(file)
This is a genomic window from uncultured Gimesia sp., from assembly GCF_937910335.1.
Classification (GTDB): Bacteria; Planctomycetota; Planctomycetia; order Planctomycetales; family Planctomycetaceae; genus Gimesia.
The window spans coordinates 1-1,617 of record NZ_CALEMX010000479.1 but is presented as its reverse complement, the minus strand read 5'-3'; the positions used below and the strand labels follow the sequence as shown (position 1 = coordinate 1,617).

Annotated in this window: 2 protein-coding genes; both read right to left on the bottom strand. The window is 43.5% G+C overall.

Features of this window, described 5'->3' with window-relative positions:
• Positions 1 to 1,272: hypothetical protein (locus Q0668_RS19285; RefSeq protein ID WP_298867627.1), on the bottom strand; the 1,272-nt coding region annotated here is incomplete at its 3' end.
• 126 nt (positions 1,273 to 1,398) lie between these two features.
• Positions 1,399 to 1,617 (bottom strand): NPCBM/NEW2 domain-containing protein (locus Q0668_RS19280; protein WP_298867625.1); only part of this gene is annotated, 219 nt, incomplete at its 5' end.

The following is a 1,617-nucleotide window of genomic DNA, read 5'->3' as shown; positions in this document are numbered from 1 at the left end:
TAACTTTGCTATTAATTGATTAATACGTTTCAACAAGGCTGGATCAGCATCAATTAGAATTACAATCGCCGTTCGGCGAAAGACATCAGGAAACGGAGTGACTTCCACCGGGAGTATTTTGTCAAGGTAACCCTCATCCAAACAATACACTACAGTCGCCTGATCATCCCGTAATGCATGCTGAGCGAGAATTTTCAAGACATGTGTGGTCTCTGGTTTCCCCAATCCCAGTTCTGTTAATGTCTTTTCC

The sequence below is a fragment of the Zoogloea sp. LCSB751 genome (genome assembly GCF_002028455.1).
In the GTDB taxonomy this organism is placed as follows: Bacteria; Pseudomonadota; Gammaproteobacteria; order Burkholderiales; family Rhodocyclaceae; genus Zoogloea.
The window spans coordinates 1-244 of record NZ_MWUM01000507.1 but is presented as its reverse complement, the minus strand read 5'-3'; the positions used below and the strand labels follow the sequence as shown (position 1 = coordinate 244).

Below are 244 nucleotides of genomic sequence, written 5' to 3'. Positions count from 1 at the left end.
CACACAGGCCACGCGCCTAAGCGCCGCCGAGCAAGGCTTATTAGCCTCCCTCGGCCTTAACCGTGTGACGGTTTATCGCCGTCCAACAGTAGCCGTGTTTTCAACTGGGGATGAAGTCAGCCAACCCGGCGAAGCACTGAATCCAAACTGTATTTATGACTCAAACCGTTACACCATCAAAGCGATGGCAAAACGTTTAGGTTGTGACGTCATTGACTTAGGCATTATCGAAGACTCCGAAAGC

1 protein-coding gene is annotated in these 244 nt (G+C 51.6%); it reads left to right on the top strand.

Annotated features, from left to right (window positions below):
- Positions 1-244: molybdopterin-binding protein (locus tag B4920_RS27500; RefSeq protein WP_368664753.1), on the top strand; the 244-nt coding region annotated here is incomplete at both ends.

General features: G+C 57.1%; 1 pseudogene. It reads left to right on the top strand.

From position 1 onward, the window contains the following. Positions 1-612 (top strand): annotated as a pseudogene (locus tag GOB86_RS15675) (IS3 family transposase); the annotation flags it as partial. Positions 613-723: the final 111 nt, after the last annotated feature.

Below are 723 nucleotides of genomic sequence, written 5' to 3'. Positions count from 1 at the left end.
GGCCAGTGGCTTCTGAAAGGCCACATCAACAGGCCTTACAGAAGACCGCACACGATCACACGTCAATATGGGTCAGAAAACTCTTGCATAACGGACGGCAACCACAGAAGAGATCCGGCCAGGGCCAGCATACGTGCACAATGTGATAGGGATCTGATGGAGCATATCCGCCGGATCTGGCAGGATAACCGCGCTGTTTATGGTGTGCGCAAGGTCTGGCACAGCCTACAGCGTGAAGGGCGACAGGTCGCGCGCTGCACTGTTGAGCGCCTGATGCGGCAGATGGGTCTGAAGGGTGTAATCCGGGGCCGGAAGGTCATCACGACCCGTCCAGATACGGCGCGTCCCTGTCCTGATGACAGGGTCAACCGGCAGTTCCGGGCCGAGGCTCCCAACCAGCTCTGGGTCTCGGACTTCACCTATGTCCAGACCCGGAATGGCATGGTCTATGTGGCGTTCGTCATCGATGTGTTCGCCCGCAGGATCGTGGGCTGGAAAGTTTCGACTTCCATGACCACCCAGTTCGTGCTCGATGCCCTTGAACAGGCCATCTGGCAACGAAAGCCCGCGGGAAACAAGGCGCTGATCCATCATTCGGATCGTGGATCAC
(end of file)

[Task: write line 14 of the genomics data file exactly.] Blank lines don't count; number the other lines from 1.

Below are 244 nucleotides of genomic sequence, written 5' to 3'. Positions count from 1 at the left end.